Wednesday, June 27, 2012

the tough stuff

So I took Punkin to his dance class again today and it went pretty well. But that's not really the point. We arrived about 10 minutes early and after settling into our seats, a little boy from his class came up and asked me, "Is Punkin going to wear that black suit again?"

Now, it took me a second to register that he was talking about his compression vest. It's made by Spio and is amazing, although slightly difficult to put on. It's several pieces, one piece for the torso and a leotard type piece to wear over his legs. "I don't know. If he wants to wear it, he will."

"Why does he wear that thing?" Now I'm wondering where this kid's parent is, because normally by now they've intervened. Everyone in the waiting room is staring at us, so I have no clue how to proceed. I don't mind the question, I just have no idea if it's okay to engage this boy.

"Well, he wears it because it helps his body feel better." He stares at me. "You know how tags on your clothes or bright lights or really hot weather outside can bother you?" He nods. "Those things bother Punkin a lot. So he wears the suit sometimes to help his body to calm down and feel better."

Now everyone is really staring at us and I feel like I'm now the spokesperson for sensory integration disorder. "But what does it feel like? Why does he like it?"

"It feels like a big hug. It helps him to feel calm."

"But is he gonna wear it?" And that's where the conversation ended, because someone else he knew said hello and his  mom/sister/caretaker pulled him away and told him to be mindful of other people's space.

It was weird. It left me feeling oddly defensive. I wanted to yell, "Because he wants to and it's none of your beeswax!"  But he's a kid. And honestly, he must have had needs of his own or he wouldn't have been there. I don't mind the asking, I just never feel prepared to answer.  I guess it just reminded me that if this kid noticed a difference and thought he was strange, then a lot of kids must notice. And then I worry about bullies. *Sigh* We've come so far, but we still have a lot of work to do.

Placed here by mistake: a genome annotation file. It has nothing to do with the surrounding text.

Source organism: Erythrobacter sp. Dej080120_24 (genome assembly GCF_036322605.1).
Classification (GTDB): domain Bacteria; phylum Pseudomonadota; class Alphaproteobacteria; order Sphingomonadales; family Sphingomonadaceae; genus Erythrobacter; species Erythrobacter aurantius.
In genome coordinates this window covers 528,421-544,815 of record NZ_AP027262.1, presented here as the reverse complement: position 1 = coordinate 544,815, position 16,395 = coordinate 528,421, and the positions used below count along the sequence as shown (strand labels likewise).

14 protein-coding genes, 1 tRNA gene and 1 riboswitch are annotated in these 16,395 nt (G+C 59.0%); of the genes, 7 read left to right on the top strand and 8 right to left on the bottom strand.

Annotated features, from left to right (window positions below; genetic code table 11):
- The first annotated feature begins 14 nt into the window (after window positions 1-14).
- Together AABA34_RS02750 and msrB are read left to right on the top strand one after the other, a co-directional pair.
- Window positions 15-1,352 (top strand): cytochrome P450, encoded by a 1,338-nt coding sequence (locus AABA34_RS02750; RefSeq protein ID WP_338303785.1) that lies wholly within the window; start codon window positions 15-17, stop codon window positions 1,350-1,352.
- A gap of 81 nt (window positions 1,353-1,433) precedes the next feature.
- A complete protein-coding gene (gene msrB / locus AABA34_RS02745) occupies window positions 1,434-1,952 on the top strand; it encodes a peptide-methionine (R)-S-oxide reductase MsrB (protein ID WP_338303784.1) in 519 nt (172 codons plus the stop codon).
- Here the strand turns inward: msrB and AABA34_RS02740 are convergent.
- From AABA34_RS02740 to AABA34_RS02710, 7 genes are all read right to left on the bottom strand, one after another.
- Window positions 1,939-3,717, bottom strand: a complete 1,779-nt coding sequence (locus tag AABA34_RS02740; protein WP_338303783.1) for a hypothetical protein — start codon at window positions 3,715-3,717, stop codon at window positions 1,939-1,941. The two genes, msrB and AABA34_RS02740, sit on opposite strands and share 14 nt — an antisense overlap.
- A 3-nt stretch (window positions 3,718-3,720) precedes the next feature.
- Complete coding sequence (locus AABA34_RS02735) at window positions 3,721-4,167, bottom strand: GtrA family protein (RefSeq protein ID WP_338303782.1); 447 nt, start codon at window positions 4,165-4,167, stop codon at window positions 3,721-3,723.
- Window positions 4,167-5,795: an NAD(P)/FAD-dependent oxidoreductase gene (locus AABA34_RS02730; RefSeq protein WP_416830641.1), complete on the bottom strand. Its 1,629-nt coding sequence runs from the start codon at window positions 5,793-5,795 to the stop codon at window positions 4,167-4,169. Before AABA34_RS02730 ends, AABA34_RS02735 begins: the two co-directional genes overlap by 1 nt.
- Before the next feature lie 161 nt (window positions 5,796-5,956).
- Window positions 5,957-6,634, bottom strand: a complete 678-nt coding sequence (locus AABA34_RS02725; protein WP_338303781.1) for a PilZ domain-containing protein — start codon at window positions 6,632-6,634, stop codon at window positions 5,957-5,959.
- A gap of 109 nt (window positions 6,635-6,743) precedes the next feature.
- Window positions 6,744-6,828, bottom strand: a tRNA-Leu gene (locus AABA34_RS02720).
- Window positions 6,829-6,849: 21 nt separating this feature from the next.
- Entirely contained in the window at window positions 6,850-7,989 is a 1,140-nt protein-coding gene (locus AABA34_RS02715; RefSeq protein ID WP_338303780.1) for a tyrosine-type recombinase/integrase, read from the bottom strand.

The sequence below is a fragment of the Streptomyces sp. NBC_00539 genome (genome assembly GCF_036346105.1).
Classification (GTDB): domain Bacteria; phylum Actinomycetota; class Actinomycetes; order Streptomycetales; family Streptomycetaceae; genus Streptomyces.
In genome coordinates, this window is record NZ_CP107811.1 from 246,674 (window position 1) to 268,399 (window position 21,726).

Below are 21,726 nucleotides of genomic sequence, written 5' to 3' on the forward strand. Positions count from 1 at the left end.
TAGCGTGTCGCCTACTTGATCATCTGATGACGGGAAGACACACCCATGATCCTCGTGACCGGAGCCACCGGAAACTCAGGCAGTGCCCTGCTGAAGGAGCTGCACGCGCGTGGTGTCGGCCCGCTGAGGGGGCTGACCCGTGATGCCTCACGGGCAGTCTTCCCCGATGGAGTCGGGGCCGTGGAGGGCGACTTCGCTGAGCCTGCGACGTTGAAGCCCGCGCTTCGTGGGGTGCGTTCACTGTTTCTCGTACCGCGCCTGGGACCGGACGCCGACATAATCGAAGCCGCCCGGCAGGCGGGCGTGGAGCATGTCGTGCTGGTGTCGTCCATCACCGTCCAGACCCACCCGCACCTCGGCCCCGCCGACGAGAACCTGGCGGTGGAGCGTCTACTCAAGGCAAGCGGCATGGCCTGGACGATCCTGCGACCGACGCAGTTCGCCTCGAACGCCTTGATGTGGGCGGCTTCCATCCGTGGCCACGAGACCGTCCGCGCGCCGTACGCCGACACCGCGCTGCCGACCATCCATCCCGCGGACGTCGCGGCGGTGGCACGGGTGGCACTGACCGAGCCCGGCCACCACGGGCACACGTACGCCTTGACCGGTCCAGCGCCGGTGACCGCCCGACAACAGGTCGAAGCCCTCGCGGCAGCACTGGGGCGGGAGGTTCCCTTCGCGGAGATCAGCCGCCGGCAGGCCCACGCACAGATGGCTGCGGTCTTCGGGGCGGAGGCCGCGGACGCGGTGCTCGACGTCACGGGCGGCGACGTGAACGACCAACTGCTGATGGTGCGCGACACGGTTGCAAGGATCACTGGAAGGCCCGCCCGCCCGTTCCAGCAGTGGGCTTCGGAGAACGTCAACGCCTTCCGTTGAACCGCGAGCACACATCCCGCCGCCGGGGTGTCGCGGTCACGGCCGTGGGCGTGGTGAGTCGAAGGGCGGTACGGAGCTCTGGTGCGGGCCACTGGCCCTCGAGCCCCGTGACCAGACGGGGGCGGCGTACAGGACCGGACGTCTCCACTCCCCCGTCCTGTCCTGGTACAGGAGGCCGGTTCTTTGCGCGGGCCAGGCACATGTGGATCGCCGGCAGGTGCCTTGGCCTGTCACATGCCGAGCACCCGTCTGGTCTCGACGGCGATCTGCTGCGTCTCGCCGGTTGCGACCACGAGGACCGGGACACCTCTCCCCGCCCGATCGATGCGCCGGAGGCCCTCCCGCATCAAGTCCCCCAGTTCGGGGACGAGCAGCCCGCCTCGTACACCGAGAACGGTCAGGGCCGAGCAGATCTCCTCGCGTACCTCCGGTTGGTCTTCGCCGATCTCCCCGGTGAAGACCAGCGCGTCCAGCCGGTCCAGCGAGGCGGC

Anonymous said...

Honestly. I think he was just curious. You handled it just fine. It's the person who pulled this other child away abruptly that could have handled it better.
It's usually the adults that feel awkward. It's a situation they're not used to or comfortable with so they REACT instead of thinking and acting on the situation.
You're a great mom and I marvel daily on how well you take care of your little man and yourself.
Love you! AK

Kristiem10 said...

I hate having those conversations, too. No matter how matter of fact you are, sometimes it still hurts your heart a little bit to have to be having the conversation at all.

Kristy said...

I have this issue with a lot of the kids in kindergarten that we include with. They want to know why they act certain ways or why the have to wear the vest or why they have the weight stuff. One day I had this boy that just wouldn't let it drop and was giving my buddy a hard time about it. So finally I asked do you want to see what it feels like? and to my surprise he said yes. So I put the other weight vest on him. He wore it for about 5 mins and then took it off and said thanks. He never asked about the weight vest again. I guess he just wanted to know what it felt like.